Sunday, June 7, 2009

Greedy Educrats Sue and its about Money, no Surprise There

Governor Mark Sanford did absolutely the right thing when he rejected 700 million dollars in federal stimulus funds. We are in debt in this country to the tune of $200,000 per person. It is irresponsible for any state or city government to accept funds from the federal government when our Country is so far in debt. But greedy educrats sued Governor Mark Sanford and won and now he must take money that he knew was wrong to take.

The only responsible solution to our children and future generations is to cut spending and start paying back our debt now. Our debt level today will take 293 years to payback if no further debt is accumulated. I won't be alive then and I could be like the drunken power hunger Democrats and not care, but I do care as should every responsible American. The stimulus package that Bush approved at the end of his term was not only irresponsible but wrong. The debt that Obama has tacked on is more debt than was accumulated over the last 40 years is wrong. When are sensible Democrats and Republicans going to stand up and say enough is enough? Where are the principles and values being utilized on which this wonderful Country was built?

We must elect people who believe in small government and freedom we must stop electing Democrats and Republicans who believe in big government and the elimination of personal freedom.

Croydon is trying to set itself free from the greed of Newport Schools will the desire for choice by Croydon citizens win over the Greed of some in SAU 43 and some of the Newport School employees? Find out June 8th at 6:00 p.m. in the Croydon Town Hall.

Spelling and grammar errors as well as typos are left as an exercise for my readers.

Quote of the Day - "... increased spending will bring an insurmountable debt burden on future generations." Governor Mark Sanford

The following piece appears on CNN.

South Carolina governor trumped, must take stimulus money

(CNN) -- South Carolina's Supreme Court ruled Thursday that Gov. Mark Sanford must accept $700 million in federal stimulus money, ending the only formal effort by a governor to reject funding intended to jump-start an ailing economy.

Gov. Mark Sanford became the conservative face of opposition to the federal stimulus package.

The two-term Republican said he would abide by the court ruling, but called it a bad day for South Carolina and the country.

"This decision is terrible news for every taxpayer in South Carolina, and even more so for future taxpayers who will ultimately bear the responsibility of paying for this so-called 'stimulus' without seeing any benefit from it," he said in a statement.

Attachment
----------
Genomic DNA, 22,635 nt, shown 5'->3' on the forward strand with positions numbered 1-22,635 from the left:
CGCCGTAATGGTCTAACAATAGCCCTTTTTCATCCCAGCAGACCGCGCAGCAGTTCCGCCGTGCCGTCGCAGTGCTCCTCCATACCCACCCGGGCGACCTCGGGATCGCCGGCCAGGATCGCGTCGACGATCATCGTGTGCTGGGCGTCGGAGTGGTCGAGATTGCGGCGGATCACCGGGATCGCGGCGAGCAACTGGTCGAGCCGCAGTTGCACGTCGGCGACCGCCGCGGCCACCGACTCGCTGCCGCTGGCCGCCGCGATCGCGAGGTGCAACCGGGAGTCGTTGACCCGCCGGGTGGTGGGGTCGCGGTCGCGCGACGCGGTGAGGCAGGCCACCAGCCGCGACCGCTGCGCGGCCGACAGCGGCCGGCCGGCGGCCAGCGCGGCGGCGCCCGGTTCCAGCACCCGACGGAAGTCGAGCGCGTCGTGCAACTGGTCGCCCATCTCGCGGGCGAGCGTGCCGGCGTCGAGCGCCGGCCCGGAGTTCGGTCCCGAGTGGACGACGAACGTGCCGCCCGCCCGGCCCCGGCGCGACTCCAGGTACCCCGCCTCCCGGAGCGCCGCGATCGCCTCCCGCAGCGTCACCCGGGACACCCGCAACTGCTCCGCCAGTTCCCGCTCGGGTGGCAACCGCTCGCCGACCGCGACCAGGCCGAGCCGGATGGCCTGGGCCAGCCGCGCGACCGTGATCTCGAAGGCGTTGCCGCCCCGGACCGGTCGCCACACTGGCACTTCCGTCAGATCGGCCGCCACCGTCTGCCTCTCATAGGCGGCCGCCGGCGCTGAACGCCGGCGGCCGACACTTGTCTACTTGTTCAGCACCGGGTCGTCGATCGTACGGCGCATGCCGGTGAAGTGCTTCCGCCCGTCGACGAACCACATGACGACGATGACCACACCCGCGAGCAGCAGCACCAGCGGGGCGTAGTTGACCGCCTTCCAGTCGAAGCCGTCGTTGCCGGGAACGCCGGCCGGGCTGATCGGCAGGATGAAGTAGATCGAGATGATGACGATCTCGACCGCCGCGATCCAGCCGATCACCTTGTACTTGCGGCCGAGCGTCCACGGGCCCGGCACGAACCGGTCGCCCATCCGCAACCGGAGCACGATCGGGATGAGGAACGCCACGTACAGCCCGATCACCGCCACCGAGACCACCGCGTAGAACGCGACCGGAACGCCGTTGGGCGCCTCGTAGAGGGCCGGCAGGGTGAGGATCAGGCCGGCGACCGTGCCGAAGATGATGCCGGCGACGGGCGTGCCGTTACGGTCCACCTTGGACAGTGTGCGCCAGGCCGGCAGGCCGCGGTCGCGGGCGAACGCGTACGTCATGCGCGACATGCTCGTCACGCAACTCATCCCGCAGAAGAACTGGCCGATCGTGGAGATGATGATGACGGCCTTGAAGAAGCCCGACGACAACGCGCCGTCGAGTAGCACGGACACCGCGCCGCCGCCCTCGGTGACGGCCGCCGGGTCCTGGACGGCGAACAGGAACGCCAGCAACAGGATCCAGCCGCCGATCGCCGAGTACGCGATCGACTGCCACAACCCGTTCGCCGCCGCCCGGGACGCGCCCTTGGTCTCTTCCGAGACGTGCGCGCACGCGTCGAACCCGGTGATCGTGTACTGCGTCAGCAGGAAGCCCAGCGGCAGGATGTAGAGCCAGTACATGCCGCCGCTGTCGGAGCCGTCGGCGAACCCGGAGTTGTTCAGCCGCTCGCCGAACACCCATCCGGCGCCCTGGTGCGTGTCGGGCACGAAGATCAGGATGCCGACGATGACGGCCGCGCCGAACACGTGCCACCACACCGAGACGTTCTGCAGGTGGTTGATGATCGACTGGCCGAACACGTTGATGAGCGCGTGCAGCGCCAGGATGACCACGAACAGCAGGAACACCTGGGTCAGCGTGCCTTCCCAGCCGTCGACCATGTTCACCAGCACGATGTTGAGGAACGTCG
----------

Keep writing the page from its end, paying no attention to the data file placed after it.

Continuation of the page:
Considered a potential future Republican presidential candidate, Sanford led the party's resistance to the $787 billion stimulus package. He warned the increased spending will bring an insurmountable debt burden on future generations.

Sanford initially tried to require that any stimulus money pay down the state debt, a stance rejected by the Obama administration.

Sanford had resisted taking the money even when the Republican-controlled legislature passed a budget that included the funds.

On Monday, however, a federal judge rejected that effort, and said that the South Carolina Supreme Court must decide what to do.

In its ruling, the state's highest court said the legislature, not Sanford, has the power to decide whether to accept the federal stimulus money.

"At this stage in the process, the Governor certainly has no discretion to make a contradictory decision on behalf of the State," the ruling said. "We hold the Governor must apply for the ... funds." Watch report on Gov. Sanford's policy defeat »

However, the court distanced itself from any role in setting policy on the issue.

"Our decision today should not be construed as a comment on the policy differences between Governor Sanford and the General Assembly respecting the wisdom or necessity of South Carolina accepting the" money, it said. ... "We discharge our duty to honor the rule of law, nothing more."

The ruling was in response to lawsuits filed by two students and a school administrators' association that sought to force the state to accept the stimulus money, some of which will go for education needs.

No comments: